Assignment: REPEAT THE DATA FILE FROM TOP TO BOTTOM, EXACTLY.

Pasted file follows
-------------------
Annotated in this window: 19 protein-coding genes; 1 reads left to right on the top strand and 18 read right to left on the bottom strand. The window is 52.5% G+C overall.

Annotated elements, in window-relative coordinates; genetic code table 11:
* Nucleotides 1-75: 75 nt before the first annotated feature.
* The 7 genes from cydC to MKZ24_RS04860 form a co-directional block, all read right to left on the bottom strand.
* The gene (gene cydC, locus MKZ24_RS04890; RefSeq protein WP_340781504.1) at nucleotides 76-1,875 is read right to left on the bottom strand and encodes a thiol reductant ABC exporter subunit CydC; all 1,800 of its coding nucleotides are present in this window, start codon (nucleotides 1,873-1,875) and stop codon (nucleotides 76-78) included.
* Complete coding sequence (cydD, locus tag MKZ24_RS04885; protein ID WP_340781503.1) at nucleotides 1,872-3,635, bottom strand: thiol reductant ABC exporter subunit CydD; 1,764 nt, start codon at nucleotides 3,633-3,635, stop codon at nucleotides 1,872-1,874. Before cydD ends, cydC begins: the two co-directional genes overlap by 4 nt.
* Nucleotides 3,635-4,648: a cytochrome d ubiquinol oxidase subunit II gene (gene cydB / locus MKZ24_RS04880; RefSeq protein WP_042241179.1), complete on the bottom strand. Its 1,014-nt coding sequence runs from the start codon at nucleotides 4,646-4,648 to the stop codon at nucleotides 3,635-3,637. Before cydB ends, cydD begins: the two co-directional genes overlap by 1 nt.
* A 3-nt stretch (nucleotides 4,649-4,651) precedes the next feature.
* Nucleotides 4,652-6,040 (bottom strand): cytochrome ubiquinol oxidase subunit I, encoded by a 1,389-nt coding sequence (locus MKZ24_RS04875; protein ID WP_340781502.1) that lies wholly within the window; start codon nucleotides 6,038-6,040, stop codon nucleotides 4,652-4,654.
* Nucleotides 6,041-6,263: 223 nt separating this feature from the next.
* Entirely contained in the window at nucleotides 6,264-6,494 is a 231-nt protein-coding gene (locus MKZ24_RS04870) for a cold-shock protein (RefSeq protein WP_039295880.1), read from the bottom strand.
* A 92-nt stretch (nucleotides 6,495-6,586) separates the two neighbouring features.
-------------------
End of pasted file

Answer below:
Annotated in this window: 19 protein-coding genes; 1 reads left to right on the top strand and 18 read right to left on the bottom strand. The window is 52.5% G+C overall.

Annotated elements, in window-relative coordinates; genetic code table 11:
* Nucleotides 1-75: 75 nt before the first annotated feature.
* The 7 genes from cydC to MKZ24_RS04860 form a co-directional block, all read right to left on the bottom strand.
* The gene (gene cydC, locus MKZ24_RS04890; RefSeq protein WP_340781504.1) at nucleotides 76-1,875 is read right to left on the bottom strand and encodes a thiol reductant ABC exporter subunit CydC; all 1,800 of its coding nucleotides are present in this window, start codon (nucleotides 1,873-1,875) and stop codon (nucleotides 76-78) included.
* Complete coding sequence (cydD, locus tag MKZ24_RS04885; protein ID WP_340781503.1) at nucleotides 1,872-3,635, bottom strand: thiol reductant ABC exporter subunit CydD; 1,764 nt, start codon at nucleotides 3,633-3,635, stop codon at nucleotides 1,872-1,874. Before cydD ends, cydC begins: the two co-directional genes overlap by 4 nt.
* Nucleotides 3,635-4,648: a cytochrome d ubiquinol oxidase subunit II gene (gene cydB / locus MKZ24_RS04880; RefSeq protein WP_042241179.1), complete on the bottom strand. Its 1,014-nt coding sequence runs from the start codon at nucleotides 4,646-4,648 to the stop codon at nucleotides 3,635-3,637. Before cydB ends, cydD begins: the two co-directional genes overlap by 1 nt.
* A 3-nt stretch (nucleotides 4,649-4,651) precedes the next feature.
* Nucleotides 4,652-6,040 (bottom strand): cytochrome ubiquinol oxidase subunit I, encoded by a 1,389-nt coding sequence (locus MKZ24_RS04875; protein ID WP_340781502.1) that lies wholly within the window; start codon nucleotides 6,038-6,040, stop codon nucleotides 4,652-4,654.
* Nucleotides 6,041-6,263: 223 nt separating this feature from the next.
* Entirely contained in the window at nucleotides 6,264-6,494 is a 231-nt protein-coding gene (locus MKZ24_RS04870) for a cold-shock protein (RefSeq protein WP_039295880.1), read from the bottom strand.
* A 92-nt stretch (nucleotides 6,495-6,586) separates the two neighbouring features.